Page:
April 18 is Tax Day, but the IRS has been accepting returns since Jan. 23. In short, it’s tax season, which is one of the most stressful and confusing times of the year for millions of Americans.
Currently, the IRS Tax Code is 6,871 pages long, but agency-generated guidelines, interpretations and regulations add another 70,000 pages or so.
Considering that IRS laws are constantly changing, even tax professionals can have a hard time keeping up — and the average person doesn’t have a prayer. The good news is that most people have relatively straightforward concerns. Among the most important is what they have to pay taxes on and what they can keep for themselves.
The following is a look at the things of value that the IRS won’t take a bite from in 2023 for most people in most situations. Keep these in mind as you get ready to file your taxes.
In most cases, inheritances — whether cash, property or investments — are not taxable at the federal level.
There are, however, a few catches.
First of all, some states might levy taxes of their own on any inheritance you receive. But, more important, subsequent earnings on an inheritance — like interest income, dividends or gains from the sale of property — are subject to federal taxation. The good news is that, on the other side of the coin, you usually can deduct any losses you incur on those same items.
The IRS does not consider need-based welfare payments nor SNAP benefits to be taxable income. Other non-taxable income in this category includes payments to crime victims that are distributed as welfare payments, compensation paid to the blind and other qualifying people with disabilities and qualifying disaster-relief payments.
The IRS does not tax cash rebates you receive on items you buy from retailers, dealers or manufacturers. Even better, this rule also applies to many kinds of credit card perks.
You don’t have to pay taxes on the cash value of any rewards that the IRS treats like rebates. That includes credit card points, miles and cash back — they’re beyond the reach of the Taxman because you have to make a purchase to earn them. Therefore, the government lumps them in with coupons: incentives with a cash value that you get only by buying something. Miles and points you earn by traveling are almost never taxable either.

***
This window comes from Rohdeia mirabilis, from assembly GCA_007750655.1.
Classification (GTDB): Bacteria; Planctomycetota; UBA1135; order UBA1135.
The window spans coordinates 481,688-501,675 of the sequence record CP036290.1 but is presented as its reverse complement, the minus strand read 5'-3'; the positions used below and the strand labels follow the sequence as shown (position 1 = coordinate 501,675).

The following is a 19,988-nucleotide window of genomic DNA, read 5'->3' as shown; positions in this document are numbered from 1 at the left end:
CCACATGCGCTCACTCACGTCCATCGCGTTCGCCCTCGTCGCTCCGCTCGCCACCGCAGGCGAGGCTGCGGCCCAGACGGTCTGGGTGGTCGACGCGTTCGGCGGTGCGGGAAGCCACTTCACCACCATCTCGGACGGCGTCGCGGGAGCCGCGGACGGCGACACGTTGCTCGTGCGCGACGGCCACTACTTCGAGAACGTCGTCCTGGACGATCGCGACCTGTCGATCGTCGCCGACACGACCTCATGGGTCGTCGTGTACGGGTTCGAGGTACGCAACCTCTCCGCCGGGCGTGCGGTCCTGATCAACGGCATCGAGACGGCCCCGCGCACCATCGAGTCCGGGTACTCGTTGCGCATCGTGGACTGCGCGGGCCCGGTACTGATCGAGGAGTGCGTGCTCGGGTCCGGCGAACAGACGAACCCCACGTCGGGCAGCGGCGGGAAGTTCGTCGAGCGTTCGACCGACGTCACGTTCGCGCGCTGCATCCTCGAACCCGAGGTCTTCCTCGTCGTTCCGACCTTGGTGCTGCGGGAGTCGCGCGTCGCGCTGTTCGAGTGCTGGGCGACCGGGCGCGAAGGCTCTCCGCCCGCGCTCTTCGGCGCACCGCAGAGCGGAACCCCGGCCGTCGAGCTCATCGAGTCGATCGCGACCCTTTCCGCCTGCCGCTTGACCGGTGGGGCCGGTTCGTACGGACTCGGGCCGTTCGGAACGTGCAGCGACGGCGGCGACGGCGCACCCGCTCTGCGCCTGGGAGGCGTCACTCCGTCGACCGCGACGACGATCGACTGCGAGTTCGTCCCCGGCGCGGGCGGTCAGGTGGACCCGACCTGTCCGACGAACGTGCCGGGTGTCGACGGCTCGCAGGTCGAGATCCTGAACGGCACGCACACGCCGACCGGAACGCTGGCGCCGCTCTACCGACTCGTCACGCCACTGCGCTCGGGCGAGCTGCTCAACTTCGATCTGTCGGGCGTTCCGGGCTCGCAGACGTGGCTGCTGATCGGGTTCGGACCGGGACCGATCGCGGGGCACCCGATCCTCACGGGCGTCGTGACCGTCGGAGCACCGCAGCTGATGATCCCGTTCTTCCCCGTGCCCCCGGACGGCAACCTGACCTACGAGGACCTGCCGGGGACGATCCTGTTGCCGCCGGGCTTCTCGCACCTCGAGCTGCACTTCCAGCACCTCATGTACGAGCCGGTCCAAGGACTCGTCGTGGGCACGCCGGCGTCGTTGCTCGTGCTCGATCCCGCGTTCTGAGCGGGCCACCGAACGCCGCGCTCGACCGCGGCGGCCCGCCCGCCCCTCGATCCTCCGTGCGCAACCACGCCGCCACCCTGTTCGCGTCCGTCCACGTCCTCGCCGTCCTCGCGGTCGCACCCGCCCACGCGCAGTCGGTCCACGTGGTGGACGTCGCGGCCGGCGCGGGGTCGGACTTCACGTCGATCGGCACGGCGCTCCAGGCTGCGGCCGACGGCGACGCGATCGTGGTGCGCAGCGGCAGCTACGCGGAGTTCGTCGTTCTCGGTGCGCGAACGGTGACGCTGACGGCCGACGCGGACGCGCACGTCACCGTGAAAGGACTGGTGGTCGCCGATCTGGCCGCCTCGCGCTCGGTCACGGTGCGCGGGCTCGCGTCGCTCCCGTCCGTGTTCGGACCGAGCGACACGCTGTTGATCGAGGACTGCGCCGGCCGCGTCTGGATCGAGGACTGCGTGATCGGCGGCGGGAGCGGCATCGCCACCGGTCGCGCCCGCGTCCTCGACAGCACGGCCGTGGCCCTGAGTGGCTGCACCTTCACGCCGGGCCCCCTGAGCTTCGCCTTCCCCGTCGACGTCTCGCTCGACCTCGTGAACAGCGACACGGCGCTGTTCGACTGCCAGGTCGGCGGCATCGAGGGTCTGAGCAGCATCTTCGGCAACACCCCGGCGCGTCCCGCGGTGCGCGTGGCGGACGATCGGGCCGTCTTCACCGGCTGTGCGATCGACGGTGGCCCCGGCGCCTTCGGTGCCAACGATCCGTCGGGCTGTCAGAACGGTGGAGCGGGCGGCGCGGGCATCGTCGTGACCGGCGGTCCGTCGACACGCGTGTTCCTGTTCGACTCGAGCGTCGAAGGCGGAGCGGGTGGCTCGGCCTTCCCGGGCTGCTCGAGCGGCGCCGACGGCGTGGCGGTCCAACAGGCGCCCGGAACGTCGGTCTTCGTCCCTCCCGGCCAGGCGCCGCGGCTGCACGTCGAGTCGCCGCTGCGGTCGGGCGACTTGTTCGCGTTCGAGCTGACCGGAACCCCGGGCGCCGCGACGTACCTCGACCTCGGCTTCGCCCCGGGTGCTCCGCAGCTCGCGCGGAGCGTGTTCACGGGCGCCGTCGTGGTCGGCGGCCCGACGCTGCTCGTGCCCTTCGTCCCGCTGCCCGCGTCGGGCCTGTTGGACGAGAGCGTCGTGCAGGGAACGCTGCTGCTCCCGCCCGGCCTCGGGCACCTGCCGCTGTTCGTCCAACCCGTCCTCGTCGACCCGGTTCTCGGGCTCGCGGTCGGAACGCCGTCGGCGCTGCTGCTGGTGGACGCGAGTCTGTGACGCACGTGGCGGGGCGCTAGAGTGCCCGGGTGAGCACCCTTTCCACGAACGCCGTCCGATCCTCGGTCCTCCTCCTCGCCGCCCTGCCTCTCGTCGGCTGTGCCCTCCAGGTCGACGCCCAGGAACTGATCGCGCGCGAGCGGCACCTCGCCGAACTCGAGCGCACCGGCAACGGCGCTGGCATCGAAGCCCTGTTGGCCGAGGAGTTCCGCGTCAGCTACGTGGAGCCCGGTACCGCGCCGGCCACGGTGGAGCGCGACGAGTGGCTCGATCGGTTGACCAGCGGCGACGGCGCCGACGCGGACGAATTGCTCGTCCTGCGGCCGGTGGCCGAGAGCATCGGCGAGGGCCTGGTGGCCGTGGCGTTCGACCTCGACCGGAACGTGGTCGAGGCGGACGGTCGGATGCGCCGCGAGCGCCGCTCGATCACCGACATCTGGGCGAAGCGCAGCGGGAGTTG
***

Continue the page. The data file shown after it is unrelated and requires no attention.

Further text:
Exceptions include sign-up bonuses or refer-a-friend bonuses that your bank offers as incentives. The IRS lumps those in with earned interest — income that must be reported and is subject to taxation.
Child support payments are never considered taxable income for the recipient and are never tax deductible for the payer. Alimony is also not tax deductible for the payer or taxed as income for those who receive it — as long as their divorce was finalized after Dec. 31, 2018.
Scholarship money is not considered taxable income — with a few caveats. First, the student recipient must be a candidate for a degree at a qualifying institution. Also, the funds are only tax exempt when used for qualified expenses such as tuition, books, fees, course materials or degree-related expenses such as equipment and supplies required for classes. If recipients use the scholarship money for things like room, board and travel, the IRS does consider it taxable income, even if it directly pertains to the cost of college.
Life insurance payments are not considered taxable income as long as the proceeds are benefits paid due to the death of the insured person. However, the IRS does require you to report any interest you receive on those payments as taxable income and the agency will tax any payout you receive from cashing in a life insurance policy.
Tax benefits for people who adopt children include a tax credit of up to $14,890. The credit is nonrefundable; but, if it brings your tax obligation to zero, any excess can be carried over for up to five years.
On top of that, the IRS excludes money that your employer reimburses you for qualified adoption expenses from your taxable income, provided that it doesn’t exceed the amount of the credit.
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